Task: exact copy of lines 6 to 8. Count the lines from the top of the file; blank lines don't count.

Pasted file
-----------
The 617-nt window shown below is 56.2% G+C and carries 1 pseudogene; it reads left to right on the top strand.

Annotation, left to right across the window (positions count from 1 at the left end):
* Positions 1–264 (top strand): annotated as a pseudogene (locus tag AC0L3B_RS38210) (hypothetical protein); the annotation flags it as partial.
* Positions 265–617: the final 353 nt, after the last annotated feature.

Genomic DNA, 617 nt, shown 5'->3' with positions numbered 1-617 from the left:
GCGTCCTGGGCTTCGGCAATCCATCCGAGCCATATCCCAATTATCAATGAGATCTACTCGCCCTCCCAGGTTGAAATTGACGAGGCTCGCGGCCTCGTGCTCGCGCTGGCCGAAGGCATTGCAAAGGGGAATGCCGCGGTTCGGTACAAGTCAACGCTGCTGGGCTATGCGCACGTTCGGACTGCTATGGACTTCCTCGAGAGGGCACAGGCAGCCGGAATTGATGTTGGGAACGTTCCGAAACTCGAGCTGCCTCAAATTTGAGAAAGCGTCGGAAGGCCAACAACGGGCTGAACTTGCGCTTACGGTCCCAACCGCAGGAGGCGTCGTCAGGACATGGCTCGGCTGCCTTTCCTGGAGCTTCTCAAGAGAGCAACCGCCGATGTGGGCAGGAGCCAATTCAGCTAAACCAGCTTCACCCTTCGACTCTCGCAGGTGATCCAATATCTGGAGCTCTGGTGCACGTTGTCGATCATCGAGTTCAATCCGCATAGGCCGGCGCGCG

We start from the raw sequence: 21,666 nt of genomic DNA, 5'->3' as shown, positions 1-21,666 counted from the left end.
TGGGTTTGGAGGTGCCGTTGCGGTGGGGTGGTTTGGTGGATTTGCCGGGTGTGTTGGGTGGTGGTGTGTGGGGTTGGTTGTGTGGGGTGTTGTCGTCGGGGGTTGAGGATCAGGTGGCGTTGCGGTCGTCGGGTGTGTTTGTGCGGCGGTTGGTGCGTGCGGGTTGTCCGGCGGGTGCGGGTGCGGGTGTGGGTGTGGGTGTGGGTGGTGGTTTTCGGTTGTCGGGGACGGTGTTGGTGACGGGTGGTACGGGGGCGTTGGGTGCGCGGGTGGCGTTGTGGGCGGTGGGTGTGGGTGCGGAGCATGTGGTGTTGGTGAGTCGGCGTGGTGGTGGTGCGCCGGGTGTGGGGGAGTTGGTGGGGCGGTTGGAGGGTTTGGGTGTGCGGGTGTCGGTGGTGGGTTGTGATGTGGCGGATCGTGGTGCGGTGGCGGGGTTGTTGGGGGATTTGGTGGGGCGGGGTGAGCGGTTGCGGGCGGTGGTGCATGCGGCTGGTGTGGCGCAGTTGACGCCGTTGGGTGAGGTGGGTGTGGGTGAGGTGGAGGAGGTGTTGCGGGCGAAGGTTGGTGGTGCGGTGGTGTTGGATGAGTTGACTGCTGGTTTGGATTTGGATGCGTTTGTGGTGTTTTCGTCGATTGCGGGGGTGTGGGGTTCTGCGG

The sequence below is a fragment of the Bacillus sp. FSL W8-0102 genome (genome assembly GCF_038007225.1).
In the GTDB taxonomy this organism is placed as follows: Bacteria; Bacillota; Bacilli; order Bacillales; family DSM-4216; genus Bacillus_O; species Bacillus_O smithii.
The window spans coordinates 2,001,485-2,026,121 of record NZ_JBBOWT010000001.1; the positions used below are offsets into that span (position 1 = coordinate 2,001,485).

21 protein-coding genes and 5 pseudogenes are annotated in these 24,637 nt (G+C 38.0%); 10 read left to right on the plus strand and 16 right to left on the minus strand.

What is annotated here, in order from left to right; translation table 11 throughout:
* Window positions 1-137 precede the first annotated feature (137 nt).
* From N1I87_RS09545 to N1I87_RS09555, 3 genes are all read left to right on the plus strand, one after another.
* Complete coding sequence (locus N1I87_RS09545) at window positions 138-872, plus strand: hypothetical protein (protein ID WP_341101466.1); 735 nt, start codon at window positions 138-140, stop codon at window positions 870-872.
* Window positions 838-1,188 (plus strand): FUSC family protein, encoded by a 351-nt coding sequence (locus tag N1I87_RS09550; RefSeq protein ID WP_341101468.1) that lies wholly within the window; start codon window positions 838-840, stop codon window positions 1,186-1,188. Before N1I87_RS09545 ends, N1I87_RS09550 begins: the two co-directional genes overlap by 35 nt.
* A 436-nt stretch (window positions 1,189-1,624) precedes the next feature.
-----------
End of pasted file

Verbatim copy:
GCGTCCTGGGCTTCGGCAATCCATCCGAGCCATATCCCAATTATCAATGAGATCTACTCGCCCTCCCAGGTTGAAATTGACGAGGCTCGCGGCCTCGTGCTCGCGCTGGCCGAAGGCATTGCAAAGGGGAATGCCGCGGTTCGGTACAAGTCAACGCTGCTGGGCTATGCGCACGTTCGGACTGCTATGGACTTCCTCGAGAGGGCACAGGCAGCCGGAATTGATGTTGGGAACGTTCCGAAACTCGAGCTGCCTCAAATTTGAGAAAGCGTCGGAAGGCCAACAACGGGCTGAACTTGCGCTTACGGTCCCAACCGCAGGAGGCGTCGTCAGGACATGGCTCGGCTGCCTTTCCTGGAGCTTCTCAAGAGAGCAACCGCCGATGTGGGCAGGAGCCAATTCAGCTAAACCAGCTTCACCCTTCGACTCTCGCAGGTGATCCAATATCTGGAGCTCTGGTGCACGTTGTCGATCATCGAGTTCAATCCGCATAGGCCGGCGCGCG

We start from the raw sequence: 21,666 nt of genomic DNA, 5'->3' as shown, positions 1-21,666 counted from the left end.
TGGGTTTGGAGGTGCCGTTGCGGTGGGGTGGTTTGGTGGATTTGCCGGGTGTGTTGGGTGGTGGTGTGTGGGGTTGGTTGTGTGGGGTGTTGTCGTCGGGGGTTGAGGATCAGGTGGCGTTGCGGTCGTCGGGTGTGTTTGTGCGGCGGTTGGTGCGTGCGGGTTGTCCGGCGGGTGCGGGTGCGGGTGTGGGTGTGGGTGTGGGTGGTGGTTTTCGGTTGTCGGGGACGGTGTTGGTGACGGGTGGTACGGGGGCGTTGGGTGCGCGGGTGGCGTTGTGGGCGGTGGGTGTGGGTGCGGAGCATGTGGTGTTGGTGAGTCGGCGTGGTGGTGGTGCGCCGGGTGTGGGGGAGTTGGTGGGGCGGTTGGAGGGTTTGGGTGTGCGGGTGTCGGTGGTGGGTTGTGATGTGGCGGATCGTGGTGCGGTGGCGGGGTTGTTGGGGGATTTGGTGGGGCGGGGTGAGCGGTTGCGGGCGGTGGTGCATGCGGCTGGTGTGGCGCAGTTGACGCCGTTGGGTGAGGTGGGTGTGGGTGAGGTGGAGGAGGTGTTGCGGGCGAAGGTTGGTGGTGCGGTGGTGTTGGATGAGTTGACTGCTGGTTTGGATTTGGATGCGTTTGTGGTGTTTTCGTCGATTGCGGGGGTGTGGGGTTCTGCGG